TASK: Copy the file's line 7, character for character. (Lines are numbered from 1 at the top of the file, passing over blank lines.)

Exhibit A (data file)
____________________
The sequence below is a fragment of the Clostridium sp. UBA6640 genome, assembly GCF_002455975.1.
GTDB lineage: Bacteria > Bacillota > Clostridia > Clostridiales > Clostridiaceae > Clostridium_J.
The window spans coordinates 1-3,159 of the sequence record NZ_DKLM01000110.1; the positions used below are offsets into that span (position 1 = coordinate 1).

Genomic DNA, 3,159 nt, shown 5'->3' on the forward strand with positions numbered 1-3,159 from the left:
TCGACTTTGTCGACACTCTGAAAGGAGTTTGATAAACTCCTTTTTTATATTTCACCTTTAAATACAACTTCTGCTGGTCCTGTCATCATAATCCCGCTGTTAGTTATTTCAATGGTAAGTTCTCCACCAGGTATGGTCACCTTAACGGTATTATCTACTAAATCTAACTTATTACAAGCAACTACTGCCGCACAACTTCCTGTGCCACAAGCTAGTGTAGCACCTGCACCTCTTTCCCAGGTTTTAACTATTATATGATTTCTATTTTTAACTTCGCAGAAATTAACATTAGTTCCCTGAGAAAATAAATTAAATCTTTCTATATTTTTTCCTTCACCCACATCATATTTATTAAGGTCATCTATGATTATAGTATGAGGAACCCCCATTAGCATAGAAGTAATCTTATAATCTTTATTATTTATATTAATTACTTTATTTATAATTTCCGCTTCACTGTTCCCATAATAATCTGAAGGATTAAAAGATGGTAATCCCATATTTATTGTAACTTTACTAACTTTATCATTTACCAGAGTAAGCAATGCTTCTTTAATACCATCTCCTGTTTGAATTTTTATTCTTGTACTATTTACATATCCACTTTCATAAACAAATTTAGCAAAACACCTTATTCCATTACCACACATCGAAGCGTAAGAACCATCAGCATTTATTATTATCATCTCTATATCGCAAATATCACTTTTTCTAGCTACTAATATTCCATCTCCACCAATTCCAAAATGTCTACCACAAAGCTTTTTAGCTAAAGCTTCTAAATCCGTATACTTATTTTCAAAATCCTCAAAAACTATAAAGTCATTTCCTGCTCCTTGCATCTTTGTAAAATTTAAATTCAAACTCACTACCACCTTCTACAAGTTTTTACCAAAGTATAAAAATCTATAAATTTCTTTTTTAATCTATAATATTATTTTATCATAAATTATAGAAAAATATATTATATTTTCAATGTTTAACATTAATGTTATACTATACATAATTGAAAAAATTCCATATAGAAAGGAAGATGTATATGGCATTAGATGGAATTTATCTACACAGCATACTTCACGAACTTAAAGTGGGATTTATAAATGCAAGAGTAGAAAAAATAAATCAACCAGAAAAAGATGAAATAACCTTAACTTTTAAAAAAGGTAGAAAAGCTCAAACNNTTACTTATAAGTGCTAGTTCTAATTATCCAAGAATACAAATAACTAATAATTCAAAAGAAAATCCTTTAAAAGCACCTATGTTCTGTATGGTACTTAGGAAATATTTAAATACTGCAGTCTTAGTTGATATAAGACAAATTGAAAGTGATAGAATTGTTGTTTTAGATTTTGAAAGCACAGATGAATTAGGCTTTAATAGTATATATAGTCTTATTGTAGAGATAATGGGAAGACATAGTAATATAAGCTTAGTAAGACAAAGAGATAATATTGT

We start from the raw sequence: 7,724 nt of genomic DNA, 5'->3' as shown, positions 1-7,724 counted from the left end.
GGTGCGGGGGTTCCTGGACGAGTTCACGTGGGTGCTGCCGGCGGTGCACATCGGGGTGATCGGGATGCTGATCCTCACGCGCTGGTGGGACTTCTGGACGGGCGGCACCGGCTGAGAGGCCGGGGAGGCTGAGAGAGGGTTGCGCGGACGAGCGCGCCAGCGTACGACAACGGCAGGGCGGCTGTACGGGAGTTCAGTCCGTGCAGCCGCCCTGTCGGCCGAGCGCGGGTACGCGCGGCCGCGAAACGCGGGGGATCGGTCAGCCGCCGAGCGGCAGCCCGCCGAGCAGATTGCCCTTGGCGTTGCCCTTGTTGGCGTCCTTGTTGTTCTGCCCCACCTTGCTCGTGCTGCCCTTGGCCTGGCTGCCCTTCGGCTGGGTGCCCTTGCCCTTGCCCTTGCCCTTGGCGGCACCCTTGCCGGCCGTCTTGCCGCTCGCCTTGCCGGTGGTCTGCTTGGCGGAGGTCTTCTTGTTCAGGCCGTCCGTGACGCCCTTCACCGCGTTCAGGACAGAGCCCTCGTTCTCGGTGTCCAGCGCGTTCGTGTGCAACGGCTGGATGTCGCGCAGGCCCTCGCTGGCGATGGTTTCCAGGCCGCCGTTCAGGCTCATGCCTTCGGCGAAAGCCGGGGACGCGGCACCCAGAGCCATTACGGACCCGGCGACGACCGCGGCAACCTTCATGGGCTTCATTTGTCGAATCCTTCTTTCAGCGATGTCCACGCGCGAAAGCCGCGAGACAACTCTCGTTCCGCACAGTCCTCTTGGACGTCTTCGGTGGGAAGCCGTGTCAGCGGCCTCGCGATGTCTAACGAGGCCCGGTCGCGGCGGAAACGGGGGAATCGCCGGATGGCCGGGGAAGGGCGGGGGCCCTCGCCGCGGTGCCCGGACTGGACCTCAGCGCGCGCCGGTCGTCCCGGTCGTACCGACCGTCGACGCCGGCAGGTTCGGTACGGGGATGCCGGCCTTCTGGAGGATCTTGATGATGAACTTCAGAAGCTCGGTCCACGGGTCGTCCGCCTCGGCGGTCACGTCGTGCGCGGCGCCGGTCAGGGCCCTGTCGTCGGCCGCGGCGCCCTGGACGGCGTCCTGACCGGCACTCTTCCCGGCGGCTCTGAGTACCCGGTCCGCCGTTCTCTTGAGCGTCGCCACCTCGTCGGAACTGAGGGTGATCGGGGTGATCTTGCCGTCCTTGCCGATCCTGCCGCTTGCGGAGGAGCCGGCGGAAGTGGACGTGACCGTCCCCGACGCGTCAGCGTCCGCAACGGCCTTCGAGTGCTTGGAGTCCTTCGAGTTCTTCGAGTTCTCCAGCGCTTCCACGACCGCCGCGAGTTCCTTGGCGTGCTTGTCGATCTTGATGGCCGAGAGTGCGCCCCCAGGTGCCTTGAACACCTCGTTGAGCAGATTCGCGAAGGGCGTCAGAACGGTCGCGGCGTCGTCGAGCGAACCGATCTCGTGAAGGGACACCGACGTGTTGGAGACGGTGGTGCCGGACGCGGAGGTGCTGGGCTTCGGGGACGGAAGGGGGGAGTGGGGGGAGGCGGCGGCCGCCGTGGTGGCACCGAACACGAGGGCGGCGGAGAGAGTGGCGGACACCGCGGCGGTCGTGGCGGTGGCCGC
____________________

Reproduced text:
GGTGCGGGGGTTCCTGGACGAGTTCACGTGGGTGCTGCCGGCGGTGCACATCGGGGTGATCGGGATGCTGATCCTCACGCGCTGGTGGGACTTCTGGACGGGCGGCACCGGCTGAGAGGCCGGGGAGGCTGAGAGAGGGTTGCGCGGACGAGCGCGCCAGCGTACGACAACGGCAGGGCGGCTGTACGGGAGTTCAGTCCGTGCAGCCGCCCTGTCGGCCGAGCGCGGGTACGCGCGGCCGCGAAACGCGGGGGATCGGTCAGCCGCCGAGCGGCAGCCCGCCGAGCAGATTGCCCTTGGCGTTGCCCTTGTTGGCGTCCTTGTTGTTCTGCCCCACCTTGCTCGTGCTGCCCTTGGCCTGGCTGCCCTTCGGCTGGGTGCCCTTGCCCTTGCCCTTGCCCTTGGCGGCACCCTTGCCGGCCGTCTTGCCGCTCGCCTTGCCGGTGGTCTGCTTGGCGGAGGTCTTCTTGTTCAGGCCGTCCGTGACGCCCTTCACCGCGTTCAGGACAGAGCCCTCGTTCTCGGTGTCCAGCGCGTTCGTGTGCAACGGCTGGATGTCGCGCAGGCCCTCGCTGGCGATGGTTTCCAGGCCGCCGTTCAGGCTCATGCCTTCGGCGAAAGCCGGGGACGCGGCACCCAGAGCCATTACGGACCCGGCGACGACCGCGGCAACCTTCATGGGCTTCATTTGTCGAATCCTTCTTTCAGCGATGTCCACGCGCGAAAGCCGCGAGACAACTCTCGTTCCGCACAGTCCTCTTGGACGTCTTCGGTGGGAAGCCGTGTCAGCGGCCTCGCGATGTCTAACGAGGCCCGGTCGCGGCGGAAACGGGGGAATCGCCGGATGGCCGGGGAAGGGCGGGGGCCCTCGCCGCGGTGCCCGGACTGGACCTCAGCGCGCGCCGGTCGTCCCGGTCGTACCGACCGTCGACGCCGGCAGGTTCGGTACGGGGATGCCGGCCTTCTGGAGGATCTTGATGATGAACTTCAGAAGCTCGGTCCACGGGTCGTCCGCCTCGGCGGTCACGTCGTGCGCGGCGCCGGTCAGGGCCCTGTCGTCGGCCGCGGCGCCCTGGACGGCGTCCTGACCGGCACTCTTCCCGGCGGCTCTGAGTACCCGGTCCGCCGTTCTCTTGAGCGTCGCCACCTCGTCGGAACTGAGGGTGATCGGGGTGATCTTGCCGTCCTTGCCGATCCTGCCGCTTGCGGAGGAGCCGGCGGAAGTGGACGTGACCGTCCCCGACGCGTCAGCGTCCGCAACGGCCTTCGAGTGCTTGGAGTCCTTCGAGTTCTTCGAGTTCTCCAGCGCTTCCACGACCGCCGCGAGTTCCTTGGCGTGCTTGTCGATCTTGATGGCCGAGAGTGCGCCCCCAGGTGCCTTGAACACCTCGTTGAGCAGATTCGCGAAGGGCGTCAGAACGGTCGCGGCGTCGTCGAGCGAACCGATCTCGTGAAGGGACACCGACGTGTTGGAGACGGTGGTGCCGGACGCGGAGGTGCTGGGCTTCGGGGACGGAAGGGGGGAGTGGGGGGAGGCGGCGGCCGCCGTGGTGGCACCGAACACGAGGGCGGCGGAGAGAGTGGCGGACACCGCGGCGGTCGTGGCGGTGGCCGC